I used a couple of doubled-up paint stir sticks held to each end of the wall and put a straight edge across them and I discovered that a 1/4" is all I need. So not as bad as it originally looked.

I found that Home Depot carries Henry FeatherFinish (same as Ardex True Featheredge) which sets in 15 minutes. I'm going to place two 1/4" spacers (one on each side) of the wall and use the feather finish material and then screed it off to a nice flat finish. I'll remove the screed boards and trowel in featheredge to fill where the boards sat. Let set. Trowel on my unmodified thinset and then apply my kerdi membrane.

That should work, shouldn't it?
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Unread 05-15-2015, 07:56 AM   #4
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If the Henry is approved/recommended for that application and you follow all the instructions, then sure. The installation plan sounds OK, although I'd just get a longer screed stick and do the whole pit at once. Screed upward so the goop doesn't just scrape or pull off and fall to the floor.
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Unread 05-15-2015, 08:26 AM   #5
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Dave,
If it makes you feel any better I did the exact same thing. Just finished my first tub surround. Unfortunately a lot of suff I read before coming here did not emphasize the importance of the prep work before putting up your substrate. So I basically slapped my cement board up without ensuring everything was flat. I taped and Redguarded, thinking I had a solid wall, but then I started to actually see the bows. I put a straight edge up and was sick to the stomach with the bows. Sounds about as bad as yours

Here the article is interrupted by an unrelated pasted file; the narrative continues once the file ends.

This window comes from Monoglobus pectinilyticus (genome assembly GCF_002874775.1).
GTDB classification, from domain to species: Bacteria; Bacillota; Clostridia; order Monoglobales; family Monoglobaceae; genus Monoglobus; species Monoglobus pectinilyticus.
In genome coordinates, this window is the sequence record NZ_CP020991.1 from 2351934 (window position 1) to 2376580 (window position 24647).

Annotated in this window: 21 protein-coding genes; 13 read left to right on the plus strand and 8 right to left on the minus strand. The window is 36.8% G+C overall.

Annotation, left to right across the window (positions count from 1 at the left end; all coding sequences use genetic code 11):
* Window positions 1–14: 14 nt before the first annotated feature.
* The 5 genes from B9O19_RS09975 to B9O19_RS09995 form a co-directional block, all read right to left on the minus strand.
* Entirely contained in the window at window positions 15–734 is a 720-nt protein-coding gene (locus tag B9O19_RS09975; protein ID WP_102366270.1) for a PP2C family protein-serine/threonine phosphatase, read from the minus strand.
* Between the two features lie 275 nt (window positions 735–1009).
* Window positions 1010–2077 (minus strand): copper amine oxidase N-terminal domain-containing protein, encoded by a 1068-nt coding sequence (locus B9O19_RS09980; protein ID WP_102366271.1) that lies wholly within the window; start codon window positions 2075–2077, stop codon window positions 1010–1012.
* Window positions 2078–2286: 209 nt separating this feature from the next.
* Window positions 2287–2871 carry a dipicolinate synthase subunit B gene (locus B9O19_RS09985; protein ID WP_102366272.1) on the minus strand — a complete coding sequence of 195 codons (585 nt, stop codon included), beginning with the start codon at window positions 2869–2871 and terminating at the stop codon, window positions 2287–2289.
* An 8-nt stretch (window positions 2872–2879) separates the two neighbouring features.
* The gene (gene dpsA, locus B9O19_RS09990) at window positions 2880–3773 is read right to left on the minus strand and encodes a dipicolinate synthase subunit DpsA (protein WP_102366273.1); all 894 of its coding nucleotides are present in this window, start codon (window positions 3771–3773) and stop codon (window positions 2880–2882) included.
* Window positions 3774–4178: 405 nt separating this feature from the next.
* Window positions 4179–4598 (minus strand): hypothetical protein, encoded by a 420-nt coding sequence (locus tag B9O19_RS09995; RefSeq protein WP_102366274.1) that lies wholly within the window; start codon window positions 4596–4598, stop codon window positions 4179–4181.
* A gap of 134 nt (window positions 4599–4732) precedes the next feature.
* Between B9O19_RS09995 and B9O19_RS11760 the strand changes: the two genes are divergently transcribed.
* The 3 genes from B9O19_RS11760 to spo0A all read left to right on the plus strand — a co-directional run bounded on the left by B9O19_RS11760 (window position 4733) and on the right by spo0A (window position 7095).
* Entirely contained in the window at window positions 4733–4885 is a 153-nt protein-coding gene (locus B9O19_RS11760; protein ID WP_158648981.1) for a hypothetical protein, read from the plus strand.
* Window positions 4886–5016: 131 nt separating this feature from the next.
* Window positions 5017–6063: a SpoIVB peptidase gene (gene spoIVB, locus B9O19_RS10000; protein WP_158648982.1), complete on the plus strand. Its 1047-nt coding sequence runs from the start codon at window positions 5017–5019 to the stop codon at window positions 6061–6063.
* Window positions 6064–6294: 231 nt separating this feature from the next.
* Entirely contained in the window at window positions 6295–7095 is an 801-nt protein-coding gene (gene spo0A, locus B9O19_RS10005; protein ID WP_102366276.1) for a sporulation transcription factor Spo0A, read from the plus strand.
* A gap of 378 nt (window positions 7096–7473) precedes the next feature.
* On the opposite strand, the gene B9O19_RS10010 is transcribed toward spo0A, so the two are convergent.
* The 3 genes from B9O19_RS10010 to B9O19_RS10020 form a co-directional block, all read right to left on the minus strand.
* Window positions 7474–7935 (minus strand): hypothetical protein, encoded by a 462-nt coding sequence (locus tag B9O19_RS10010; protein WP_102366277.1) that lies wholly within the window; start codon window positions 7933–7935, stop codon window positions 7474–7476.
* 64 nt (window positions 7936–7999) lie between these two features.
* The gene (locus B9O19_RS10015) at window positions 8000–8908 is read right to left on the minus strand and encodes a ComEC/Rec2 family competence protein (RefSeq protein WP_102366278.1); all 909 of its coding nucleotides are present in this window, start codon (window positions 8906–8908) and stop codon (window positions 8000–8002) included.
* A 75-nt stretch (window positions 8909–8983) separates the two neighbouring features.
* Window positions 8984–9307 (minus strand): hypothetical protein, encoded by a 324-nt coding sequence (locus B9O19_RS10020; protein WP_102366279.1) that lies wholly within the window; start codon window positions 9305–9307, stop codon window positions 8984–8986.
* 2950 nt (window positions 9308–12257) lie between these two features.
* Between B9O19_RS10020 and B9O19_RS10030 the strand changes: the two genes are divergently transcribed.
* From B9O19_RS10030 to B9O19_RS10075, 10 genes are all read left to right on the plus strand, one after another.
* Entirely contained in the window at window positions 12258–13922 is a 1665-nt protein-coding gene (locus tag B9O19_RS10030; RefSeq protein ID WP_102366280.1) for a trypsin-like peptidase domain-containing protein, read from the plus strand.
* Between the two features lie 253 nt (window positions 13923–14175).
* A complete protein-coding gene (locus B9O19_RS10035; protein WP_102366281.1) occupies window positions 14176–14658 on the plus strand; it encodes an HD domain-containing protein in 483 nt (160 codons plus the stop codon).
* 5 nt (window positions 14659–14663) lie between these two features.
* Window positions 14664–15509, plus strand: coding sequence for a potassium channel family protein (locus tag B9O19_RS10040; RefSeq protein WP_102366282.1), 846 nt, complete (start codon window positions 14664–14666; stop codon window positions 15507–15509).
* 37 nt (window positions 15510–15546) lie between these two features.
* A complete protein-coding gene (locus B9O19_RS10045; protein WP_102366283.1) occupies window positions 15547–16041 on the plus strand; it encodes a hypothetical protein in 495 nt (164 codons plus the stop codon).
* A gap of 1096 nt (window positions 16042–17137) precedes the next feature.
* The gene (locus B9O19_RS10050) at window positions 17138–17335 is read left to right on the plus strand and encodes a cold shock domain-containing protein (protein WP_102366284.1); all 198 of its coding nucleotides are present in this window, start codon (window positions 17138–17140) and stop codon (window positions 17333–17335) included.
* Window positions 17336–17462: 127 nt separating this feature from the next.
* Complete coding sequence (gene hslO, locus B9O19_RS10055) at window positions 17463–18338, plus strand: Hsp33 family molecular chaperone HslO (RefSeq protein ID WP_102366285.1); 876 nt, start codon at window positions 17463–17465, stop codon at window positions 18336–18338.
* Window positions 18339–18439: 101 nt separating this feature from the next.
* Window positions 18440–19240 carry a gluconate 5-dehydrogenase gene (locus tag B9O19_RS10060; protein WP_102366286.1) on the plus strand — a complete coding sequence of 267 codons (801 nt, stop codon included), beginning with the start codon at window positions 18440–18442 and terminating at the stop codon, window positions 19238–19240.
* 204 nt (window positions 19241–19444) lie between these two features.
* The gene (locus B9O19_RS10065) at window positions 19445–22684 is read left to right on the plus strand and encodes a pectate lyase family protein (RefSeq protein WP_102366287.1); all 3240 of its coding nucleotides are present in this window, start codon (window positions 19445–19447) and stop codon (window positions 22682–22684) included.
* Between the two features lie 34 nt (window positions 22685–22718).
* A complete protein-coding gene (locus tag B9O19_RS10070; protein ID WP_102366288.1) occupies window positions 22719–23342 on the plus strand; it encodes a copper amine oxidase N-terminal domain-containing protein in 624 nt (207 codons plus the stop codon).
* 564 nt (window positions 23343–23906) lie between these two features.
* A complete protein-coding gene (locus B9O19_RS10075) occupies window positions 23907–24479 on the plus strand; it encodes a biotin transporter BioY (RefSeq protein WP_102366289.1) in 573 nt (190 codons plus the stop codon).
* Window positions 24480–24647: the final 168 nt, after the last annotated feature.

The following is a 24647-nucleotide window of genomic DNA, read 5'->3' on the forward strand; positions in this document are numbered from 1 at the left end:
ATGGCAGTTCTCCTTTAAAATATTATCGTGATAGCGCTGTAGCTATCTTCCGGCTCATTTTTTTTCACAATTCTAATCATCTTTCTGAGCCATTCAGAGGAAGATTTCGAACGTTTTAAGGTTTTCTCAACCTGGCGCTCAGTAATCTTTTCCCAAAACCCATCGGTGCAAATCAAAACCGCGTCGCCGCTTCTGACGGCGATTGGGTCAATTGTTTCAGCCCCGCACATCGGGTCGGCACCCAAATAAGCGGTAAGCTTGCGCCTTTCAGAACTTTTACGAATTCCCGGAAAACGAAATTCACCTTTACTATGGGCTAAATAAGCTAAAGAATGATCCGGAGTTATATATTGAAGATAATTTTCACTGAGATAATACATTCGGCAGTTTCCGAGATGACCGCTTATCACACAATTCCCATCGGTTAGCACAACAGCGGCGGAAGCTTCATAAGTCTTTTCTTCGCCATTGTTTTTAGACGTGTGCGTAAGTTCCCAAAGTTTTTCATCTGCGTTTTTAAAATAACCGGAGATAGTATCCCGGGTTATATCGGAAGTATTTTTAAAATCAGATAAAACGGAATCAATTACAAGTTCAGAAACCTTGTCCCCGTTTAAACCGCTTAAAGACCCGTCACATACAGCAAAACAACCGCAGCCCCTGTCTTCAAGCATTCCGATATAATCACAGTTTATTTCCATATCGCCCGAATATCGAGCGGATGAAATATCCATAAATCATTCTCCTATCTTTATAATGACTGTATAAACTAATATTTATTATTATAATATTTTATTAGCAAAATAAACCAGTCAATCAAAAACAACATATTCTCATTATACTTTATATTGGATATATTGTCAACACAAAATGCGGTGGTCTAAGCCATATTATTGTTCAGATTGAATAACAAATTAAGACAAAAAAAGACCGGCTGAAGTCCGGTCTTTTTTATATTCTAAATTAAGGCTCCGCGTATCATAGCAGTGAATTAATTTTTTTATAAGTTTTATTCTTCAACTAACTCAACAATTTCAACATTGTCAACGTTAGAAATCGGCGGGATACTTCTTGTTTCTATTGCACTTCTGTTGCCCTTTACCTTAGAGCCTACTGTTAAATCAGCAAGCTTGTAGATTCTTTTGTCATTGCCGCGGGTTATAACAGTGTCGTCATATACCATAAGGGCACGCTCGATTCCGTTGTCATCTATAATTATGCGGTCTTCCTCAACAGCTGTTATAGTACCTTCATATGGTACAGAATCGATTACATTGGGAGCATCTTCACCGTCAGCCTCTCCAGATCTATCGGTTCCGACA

So I weighed for a very long time the amount of work and mess to pull it down versus the problems with a hack attempt to fix it. It was a tough decision. Although not recommended I tried to float some thinset. I was able to get in within reasonable limits. I was not happy, but figured it was doable. I was using smaller tiles (4x8) and was able to lay the tile with lots of effort to make the wall look flat. No one can tell now, unless you look were looking for it.
In hindsight I think, I would have just pulled it down and started over. No matter how painful that would have been. The trickle down problems were many. Playing with different levels of thinset trying to get everything flat was a lot of work. I probably did not save any time and energy in the long run with my hack attempts. Plus no warm fuzzy that this will last without future problems.
So I know it is a hard decision but it will either be work up front or more work later with less favorable results.
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Unread 05-15-2015, 08:33 PM   #6
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SSK,

I did the same thing with not realizing how important it was to get the substrate flat. I really, really, did not want to pull the durock back off. But what would have been worse was floating something on the wall to fix it and then having it fail. The manufacturer said the Henry product was not the same as the Ardex Feather Finish. They also said it was not recommended for my application. But I suspect it was because they heard "Shower" and assumed wet not realizing the kerdi would prevent it from ever seeing moisture.